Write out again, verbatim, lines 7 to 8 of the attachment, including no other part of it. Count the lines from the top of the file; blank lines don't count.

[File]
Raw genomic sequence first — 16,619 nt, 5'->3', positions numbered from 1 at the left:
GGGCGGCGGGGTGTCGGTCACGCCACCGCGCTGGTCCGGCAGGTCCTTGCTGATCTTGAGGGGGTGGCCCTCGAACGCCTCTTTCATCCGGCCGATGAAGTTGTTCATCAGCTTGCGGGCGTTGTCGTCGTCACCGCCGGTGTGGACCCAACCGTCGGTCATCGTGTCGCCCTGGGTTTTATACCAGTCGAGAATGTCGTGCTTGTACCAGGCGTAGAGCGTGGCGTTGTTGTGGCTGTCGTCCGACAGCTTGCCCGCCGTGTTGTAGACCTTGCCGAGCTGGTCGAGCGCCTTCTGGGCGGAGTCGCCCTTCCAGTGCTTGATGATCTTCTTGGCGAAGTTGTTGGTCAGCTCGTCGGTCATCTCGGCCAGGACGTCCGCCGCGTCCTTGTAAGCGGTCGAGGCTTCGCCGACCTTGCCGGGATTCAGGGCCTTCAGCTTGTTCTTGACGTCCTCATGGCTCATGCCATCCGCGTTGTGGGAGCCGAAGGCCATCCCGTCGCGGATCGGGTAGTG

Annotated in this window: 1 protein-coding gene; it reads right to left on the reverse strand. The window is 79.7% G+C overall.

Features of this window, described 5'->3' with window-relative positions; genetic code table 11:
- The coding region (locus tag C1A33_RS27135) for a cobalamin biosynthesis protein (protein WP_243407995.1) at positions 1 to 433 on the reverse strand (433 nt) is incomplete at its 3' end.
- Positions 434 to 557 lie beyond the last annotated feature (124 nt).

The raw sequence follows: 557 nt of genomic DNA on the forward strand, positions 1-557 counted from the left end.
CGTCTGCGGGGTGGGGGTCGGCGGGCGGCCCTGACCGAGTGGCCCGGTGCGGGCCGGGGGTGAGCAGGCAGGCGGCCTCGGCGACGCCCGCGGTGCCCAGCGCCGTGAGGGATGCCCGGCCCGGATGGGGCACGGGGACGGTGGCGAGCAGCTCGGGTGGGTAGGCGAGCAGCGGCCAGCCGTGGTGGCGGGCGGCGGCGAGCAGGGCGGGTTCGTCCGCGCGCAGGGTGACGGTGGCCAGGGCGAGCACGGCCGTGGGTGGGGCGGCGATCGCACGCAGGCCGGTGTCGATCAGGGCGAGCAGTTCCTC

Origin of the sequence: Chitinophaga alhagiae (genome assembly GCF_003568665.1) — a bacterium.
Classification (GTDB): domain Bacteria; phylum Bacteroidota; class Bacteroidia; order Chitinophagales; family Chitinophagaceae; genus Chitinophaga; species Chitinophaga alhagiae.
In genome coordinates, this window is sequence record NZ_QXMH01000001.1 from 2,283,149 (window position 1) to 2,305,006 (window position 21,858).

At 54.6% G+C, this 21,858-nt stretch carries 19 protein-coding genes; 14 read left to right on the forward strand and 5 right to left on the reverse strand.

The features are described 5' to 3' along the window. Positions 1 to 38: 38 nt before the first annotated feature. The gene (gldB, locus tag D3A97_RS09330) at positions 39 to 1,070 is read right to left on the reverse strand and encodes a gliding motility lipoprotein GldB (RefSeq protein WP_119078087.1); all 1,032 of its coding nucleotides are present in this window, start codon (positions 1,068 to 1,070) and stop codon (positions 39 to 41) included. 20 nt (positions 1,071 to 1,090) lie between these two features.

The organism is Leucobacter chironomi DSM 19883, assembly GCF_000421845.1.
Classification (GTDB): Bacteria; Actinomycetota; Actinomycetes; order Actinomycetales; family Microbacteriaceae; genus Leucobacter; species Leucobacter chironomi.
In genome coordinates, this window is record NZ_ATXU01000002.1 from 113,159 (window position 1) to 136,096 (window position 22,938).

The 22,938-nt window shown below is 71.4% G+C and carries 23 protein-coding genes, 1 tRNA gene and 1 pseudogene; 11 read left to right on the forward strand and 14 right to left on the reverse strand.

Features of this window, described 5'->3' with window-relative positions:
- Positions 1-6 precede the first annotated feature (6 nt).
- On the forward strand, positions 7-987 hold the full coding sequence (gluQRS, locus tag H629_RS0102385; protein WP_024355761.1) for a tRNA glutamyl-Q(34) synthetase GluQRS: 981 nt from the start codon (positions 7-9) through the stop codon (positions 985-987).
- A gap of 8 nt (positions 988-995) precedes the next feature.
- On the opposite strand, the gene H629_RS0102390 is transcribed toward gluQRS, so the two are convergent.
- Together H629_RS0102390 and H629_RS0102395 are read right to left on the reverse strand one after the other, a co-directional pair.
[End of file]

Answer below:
The raw sequence follows: 557 nt of genomic DNA on the forward strand, positions 1-557 counted from the left end.
CGTCTGCGGGGTGGGGGTCGGCGGGCGGCCCTGACCGAGTGGCCCGGTGCGGGCCGGGGGTGAGCAGGCAGGCGGCCTCGGCGACGCCCGCGGTGCCCAGCGCCGTGAGGGATGCCCGGCCCGGATGGGGCACGGGGACGGTGGCGAGCAGCTCGGGTGGGTAGGCGAGCAGCGGCCAGCCGTGGTGGCGGGCGGCGGCGAGCAGGGCGGGTTCGTCCGCGCGCAGGGTGACGGTGGCCAGGGCGAGCACGGCCGTGGGTGGGGCGGCGATCGCACGCAGGCCGGTGTCGATCAGGGCGAGCAGTTCCTC